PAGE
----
Zen Buddhism

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Date Submitted: 09/09/2016 05:22 PM

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Zen Buddhism

“Letting go gives us freedom, and freedom is the only condition for happiness. If, in our heart, we still cling to anything - anger, anxiety, or possessions - we cannot be free.” (Thích Nhất Hạnh, The Heart of the Buddha's Teaching: Transforming Suffering into Peace, Joy, and Liberation) What is Buddhism? What is Zen? What do Buddhism and Zen have in common? When I think of Buddhism I picture a bald man in an orange robe. This bald man lives on a mountain and lives a life of peace. This bald man cut all ties with the outside world and all materialistic things. Why does this bald man choose to live this way? What is this bald man looking for or hoping to gain?

Buddhism originated in Northern century around 5th century B.E.C. The origin of Buddhism is traced back to Siddhartha Gautama (or Gotama), who is known as Buddha. Buddha is described as or known as the, "Awakened" or "Enlightened One". This means someone who has awakened from a life of ignorance and finally see’s the world as it really is. Siddhartha grew up watching people suffer and decided to leave his home. Buddha was on a spiritual journey to find good and find a cure for suffering. This is how Buddha became a spiritual teacher and learned the journey of meditation. Meditation allowed him to let go of attachments. His ultimate goal was to reach the state of Nirvana. In Buddhism there are four Nobles truths, suffering, cause of suffering, cessation of suffering, and way of cessation of suffering. Buddhism does not believe in teaching the belief in God, but the existence of deities, and this will aid in elevating the Buddha in a divine being. Buddhist believe in Karma or in other words, your actions in your current life will affect your reincarnation.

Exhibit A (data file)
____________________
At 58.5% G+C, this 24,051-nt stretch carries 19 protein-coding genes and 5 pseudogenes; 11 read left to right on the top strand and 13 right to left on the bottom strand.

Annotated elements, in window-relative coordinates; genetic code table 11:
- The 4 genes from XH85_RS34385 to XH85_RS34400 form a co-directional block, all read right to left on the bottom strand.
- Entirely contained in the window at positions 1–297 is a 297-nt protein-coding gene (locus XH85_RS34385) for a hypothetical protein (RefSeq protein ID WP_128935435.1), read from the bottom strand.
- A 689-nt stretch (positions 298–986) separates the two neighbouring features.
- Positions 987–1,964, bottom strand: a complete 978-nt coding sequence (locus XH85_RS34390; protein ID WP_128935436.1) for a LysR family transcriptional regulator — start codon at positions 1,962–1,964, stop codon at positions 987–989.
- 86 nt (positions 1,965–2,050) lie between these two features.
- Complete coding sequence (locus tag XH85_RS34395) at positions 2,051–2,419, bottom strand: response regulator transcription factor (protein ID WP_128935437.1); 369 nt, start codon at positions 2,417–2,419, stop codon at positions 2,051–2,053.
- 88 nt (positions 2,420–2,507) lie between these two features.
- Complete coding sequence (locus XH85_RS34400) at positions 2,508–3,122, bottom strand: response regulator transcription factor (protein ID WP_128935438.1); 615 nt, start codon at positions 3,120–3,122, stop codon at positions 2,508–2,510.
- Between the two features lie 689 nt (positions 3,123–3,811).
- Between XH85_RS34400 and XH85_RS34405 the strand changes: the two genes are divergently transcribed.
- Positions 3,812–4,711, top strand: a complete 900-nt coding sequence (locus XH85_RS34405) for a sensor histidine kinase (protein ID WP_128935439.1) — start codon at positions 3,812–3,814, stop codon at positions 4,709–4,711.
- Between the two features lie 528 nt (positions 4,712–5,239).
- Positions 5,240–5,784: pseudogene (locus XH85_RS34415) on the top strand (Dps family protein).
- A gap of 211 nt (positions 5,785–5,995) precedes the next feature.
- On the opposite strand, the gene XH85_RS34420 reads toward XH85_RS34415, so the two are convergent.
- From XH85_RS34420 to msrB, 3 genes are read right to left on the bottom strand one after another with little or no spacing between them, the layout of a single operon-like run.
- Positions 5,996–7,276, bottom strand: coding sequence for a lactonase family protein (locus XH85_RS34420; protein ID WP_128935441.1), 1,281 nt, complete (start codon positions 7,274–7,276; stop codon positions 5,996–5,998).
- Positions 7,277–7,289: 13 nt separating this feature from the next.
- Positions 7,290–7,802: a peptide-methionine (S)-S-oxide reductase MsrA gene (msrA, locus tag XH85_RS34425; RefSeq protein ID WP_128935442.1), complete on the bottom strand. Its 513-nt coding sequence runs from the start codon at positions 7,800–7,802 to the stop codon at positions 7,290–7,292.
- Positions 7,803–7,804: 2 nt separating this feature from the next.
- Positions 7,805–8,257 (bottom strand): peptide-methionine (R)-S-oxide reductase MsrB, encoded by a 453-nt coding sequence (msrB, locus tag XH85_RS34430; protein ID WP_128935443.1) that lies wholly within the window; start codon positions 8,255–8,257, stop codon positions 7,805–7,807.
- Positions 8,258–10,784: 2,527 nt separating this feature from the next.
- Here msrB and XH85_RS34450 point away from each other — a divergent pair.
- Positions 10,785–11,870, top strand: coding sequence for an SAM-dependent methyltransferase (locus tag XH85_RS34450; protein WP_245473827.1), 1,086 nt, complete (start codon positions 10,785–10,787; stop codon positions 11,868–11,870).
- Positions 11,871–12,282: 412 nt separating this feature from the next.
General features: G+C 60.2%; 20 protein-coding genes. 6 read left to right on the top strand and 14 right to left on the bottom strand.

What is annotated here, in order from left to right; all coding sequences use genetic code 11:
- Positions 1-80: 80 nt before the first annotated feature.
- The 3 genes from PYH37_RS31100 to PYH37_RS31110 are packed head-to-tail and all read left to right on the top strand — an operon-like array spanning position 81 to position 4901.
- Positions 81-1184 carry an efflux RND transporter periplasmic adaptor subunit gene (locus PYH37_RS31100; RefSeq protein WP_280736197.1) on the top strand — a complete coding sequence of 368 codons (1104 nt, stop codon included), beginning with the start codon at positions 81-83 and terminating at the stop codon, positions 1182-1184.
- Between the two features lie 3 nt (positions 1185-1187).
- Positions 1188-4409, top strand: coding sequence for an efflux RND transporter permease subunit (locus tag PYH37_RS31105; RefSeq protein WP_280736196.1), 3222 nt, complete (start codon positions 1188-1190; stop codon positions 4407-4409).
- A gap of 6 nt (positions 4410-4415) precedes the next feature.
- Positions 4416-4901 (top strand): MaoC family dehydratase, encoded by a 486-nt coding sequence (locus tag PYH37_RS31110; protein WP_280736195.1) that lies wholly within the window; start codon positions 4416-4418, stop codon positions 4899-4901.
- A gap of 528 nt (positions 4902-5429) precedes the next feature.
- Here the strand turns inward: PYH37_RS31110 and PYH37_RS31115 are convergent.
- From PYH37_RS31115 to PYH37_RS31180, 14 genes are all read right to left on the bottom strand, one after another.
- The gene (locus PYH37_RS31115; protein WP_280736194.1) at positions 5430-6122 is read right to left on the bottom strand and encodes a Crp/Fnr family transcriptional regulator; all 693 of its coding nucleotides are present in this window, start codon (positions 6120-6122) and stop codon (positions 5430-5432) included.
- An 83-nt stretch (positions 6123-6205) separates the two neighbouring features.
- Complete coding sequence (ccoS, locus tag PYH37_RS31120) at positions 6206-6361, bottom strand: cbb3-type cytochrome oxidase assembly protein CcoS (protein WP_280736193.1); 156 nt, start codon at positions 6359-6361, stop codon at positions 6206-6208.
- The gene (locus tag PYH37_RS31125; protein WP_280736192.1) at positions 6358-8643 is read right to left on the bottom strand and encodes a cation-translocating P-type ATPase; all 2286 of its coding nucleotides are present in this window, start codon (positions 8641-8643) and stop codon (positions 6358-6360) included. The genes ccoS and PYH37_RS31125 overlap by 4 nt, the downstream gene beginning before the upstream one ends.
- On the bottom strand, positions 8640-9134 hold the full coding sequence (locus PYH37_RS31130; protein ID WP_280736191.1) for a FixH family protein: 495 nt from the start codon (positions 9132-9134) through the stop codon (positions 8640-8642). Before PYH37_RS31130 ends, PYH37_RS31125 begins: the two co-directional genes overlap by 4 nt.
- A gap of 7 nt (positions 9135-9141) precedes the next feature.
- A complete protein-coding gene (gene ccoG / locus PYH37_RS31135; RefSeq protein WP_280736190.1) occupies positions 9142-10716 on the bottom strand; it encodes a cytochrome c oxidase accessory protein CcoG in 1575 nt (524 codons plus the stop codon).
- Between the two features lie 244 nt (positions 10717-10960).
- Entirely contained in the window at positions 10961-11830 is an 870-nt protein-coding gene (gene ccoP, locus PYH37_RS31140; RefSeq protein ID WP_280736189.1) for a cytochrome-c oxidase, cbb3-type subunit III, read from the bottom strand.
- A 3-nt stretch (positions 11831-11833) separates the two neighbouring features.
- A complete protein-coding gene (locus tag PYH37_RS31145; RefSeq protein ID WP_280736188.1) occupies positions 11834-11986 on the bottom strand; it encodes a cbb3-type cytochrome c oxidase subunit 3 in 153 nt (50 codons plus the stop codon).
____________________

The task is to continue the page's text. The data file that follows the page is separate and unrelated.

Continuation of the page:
Over the course of 2500 years Buddhism has experienced some changes. There are currently 3 branches of Buddhism. They are; The Theravada (Doctrine of the Elders), the Mahayana (Great Vehicle), and the Vajrayana (Diamond Vehicle). Within...